[LAU] Frequency-response analyzer for Linux?
ken at restivo.org
Fri Jul 17 19:47:17 EDT 2009
On Tue, Jul 14, 2009 at 04:13:13PM -0700, Justin Smith wrote:
> On Tue, Jul 14, 2009 at 3:56 PM, Fons Adriaensen<fons at kokkinizita.net> wrote:
> > On Tue, Jul 14, 2009 at 03:25:39PM -0700, Justin Smith wrote:
> >> Try running a white noise source through the filter, then look at the
> >> spectral graph output in your favorite spectrum analysis program.
> >> Since white noise should have a flat spectrum, any peaks and valleys
> >> in the output are those of the filter.
> > For a more 'musical' analysis, use Japa. It has either
> > a logarithmic or perceptual frequency scale. Pink noise
> > source is built-in, and if you set the analyser response
> > to 'Proportional' it will show a flat spectrum for pink
> > noise. It can also show the difference between two spectra,
> > e.g. input and output of a filter, and this produces much
> > more stable displays when using a noise test signal.
> > For the filter, you could try on of the four Moog VCF
> > plugins I wrote years ago. Apart from the resonant
> > lowpass they will also add some juicy distortion at
> > high levels, as does the original Moog filter and
> > probably all real analog Wah processors. Frequency
> > control is logarithmic, which is probably what you
> > want, and there are separate control inputs to
> > set the static frequency and resonance and their
> > modulation. One problem could be that the modulation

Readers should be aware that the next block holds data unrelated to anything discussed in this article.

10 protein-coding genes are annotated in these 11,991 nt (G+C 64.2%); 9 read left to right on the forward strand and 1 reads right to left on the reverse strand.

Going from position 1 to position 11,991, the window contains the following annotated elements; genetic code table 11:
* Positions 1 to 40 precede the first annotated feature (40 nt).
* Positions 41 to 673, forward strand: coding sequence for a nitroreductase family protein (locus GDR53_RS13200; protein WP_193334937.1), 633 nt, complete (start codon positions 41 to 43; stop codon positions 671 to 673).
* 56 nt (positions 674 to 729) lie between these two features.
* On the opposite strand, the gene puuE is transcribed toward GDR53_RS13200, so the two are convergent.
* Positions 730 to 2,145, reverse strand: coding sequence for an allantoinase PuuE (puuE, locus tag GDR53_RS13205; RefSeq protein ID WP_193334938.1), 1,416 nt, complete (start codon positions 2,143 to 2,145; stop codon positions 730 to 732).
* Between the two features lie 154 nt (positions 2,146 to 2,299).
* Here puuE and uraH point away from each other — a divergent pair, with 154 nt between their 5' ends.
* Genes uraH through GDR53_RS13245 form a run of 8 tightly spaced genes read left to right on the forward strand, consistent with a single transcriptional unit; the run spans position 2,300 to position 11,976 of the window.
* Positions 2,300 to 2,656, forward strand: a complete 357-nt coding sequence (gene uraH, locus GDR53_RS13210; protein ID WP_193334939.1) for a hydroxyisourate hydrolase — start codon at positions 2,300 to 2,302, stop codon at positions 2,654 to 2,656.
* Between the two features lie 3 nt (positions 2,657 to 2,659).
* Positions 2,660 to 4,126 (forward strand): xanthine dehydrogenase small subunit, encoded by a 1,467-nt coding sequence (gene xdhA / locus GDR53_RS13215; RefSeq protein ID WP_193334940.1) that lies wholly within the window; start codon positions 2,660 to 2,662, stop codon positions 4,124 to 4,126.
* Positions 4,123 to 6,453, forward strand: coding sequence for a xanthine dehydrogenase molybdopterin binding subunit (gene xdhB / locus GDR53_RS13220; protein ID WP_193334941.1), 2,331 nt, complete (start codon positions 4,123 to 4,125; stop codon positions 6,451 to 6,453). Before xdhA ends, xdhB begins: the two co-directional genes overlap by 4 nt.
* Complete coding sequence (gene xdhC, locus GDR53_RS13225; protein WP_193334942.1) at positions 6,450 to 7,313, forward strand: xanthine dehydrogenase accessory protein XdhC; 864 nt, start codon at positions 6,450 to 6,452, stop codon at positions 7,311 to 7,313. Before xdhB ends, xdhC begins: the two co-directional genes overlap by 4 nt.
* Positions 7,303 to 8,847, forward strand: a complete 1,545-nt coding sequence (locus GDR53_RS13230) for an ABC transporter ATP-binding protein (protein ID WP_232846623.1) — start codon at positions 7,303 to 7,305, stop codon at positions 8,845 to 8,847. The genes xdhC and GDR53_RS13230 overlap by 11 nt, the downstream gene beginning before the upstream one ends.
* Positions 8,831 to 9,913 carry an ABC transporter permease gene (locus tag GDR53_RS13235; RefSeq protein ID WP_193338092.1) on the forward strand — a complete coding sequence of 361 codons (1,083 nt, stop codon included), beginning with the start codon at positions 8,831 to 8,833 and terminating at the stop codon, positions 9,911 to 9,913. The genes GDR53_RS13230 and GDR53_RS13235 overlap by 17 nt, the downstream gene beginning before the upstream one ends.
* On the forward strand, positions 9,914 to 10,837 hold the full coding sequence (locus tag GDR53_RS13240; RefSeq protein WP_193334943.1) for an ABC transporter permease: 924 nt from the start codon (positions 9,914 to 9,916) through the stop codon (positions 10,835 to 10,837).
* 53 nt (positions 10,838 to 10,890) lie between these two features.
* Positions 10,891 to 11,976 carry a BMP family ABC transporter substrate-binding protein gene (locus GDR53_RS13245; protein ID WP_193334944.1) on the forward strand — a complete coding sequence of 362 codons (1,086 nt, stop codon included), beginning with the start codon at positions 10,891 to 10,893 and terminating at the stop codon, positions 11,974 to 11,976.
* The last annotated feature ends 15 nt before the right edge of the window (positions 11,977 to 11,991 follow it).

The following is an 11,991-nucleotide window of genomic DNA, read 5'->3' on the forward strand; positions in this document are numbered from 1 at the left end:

> > inputs require audio rate signals (the filter were
> > designed for use in AMS) but that can be changed
> > easily if you want. If you want to play with them
> > use AMS.
> > But Japa and the filters to be found at
> > http://www.kokkinizita.net/linuxaudio/downloads
> > The filter plugins are in the MCP set.
> > --
> > FA
> I used japa years ago, but forgot its name, thanks for this excellent
> piece of software, which I am excited to have rediscovered.
Mille grazie! I've got JAPA going on two platforms, but I've got to apologise for being a bit dense in figuring out how to use it.
The UI looks a bit like an HP oscope, but, alas, i'm not much of an engineer, so I'm not sure to start. Is there a quick simple tutorial somewhere on how to use it? Anyone care to give me a few sentences of advice?
I basically want to put white noise through some filters (prolly using JACK-RACK), and view the frequency response of it. Looks like JAPA already has a built-in white an pink noise generator, which is nice. What would I connect to what (using i.e. using jack_connect) and how would I set up the switches and control on JAPA to do this? A simple screenshot of the correct setup might be enough to get me going.
More information about the Linux-audio-user